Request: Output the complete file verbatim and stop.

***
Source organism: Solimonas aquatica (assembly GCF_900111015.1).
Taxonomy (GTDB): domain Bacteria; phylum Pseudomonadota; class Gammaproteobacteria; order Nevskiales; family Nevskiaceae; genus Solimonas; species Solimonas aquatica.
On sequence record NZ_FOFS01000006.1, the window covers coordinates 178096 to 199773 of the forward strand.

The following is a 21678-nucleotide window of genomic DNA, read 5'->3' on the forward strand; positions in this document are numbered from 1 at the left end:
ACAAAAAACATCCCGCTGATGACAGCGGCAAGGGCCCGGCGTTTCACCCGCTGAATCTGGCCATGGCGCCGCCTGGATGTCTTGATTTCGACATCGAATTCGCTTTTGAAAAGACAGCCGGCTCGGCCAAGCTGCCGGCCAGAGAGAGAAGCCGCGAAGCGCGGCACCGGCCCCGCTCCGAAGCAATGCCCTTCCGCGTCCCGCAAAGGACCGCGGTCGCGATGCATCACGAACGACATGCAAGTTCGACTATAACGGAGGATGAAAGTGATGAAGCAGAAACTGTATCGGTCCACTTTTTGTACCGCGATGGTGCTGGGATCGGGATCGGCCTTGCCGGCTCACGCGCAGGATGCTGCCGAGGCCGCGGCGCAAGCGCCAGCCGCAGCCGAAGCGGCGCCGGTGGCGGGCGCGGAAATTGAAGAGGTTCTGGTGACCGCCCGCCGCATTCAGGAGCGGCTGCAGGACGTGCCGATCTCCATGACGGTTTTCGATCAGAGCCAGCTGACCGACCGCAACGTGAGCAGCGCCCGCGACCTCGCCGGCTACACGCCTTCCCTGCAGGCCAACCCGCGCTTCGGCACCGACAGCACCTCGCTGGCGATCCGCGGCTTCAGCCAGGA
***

Source organism: Solimonas aquatica (assembly GCF_900111015.1).
Taxonomy (GTDB): domain Bacteria; phylum Pseudomonadota; class Gammaproteobacteria; order Nevskiales; family Nevskiaceae; genus Solimonas; species Solimonas aquatica.
On sequence record NZ_FOFS01000006.1, the window covers coordinates 178096 to 199773 of the forward strand.

The following is a 21678-nucleotide window of genomic DNA, read 5'->3' on the forward strand; positions in this document are numbered from 1 at the left end:
ACAAAAAACATCCCGCTGATGACAGCGGCAAGGGCCCGGCGTTTCACCCGCTGAATCTGGCCATGGCGCCGCCTGGATGTCTTGATTTCGACATCGAATTCGCTTTTGAAAAGACAGCCGGCTCGGCCAAGCTGCCGGCCAGAGAGAGAAGCCGCGAAGCGCGGCACCGGCCCCGCTCCGAAGCAATGCCCTTCCGCGTCCCGCAAAGGACCGCGGTCGCGATGCATCACGAACGACATGCAAGTTCGACTATAACGGAGGATGAAAGTGATGAAGCAGAAACTGTATCGGTCCACTTTTTGTACCGCGATGGTGCTGGGATCGGGATCGGCCTTGCCGGCTCACGCGCAGGATGCTGCCGAGGCCGCGGCGCAAGCGCCAGCCGCAGCCGAAGCGGCGCCGGTGGCGGGCGCGGAAATTGAAGAGGTTCTGGTGACCGCCCGCCGCATTCAGGAGCGGCTGCAGGACGTGCCGATCTCCATGACGGTTTTCGATCAGAGCCAGCTGACCGACCGCAACGTGAGCAGCGCCCGCGACCTCGCCGGCTACACGCCTTCCCTGCAGGCCAACCCGCGCTTCGGCACCGACAGCACCTCGCTGGCGATCCGCGGCTTCAGCCAGGA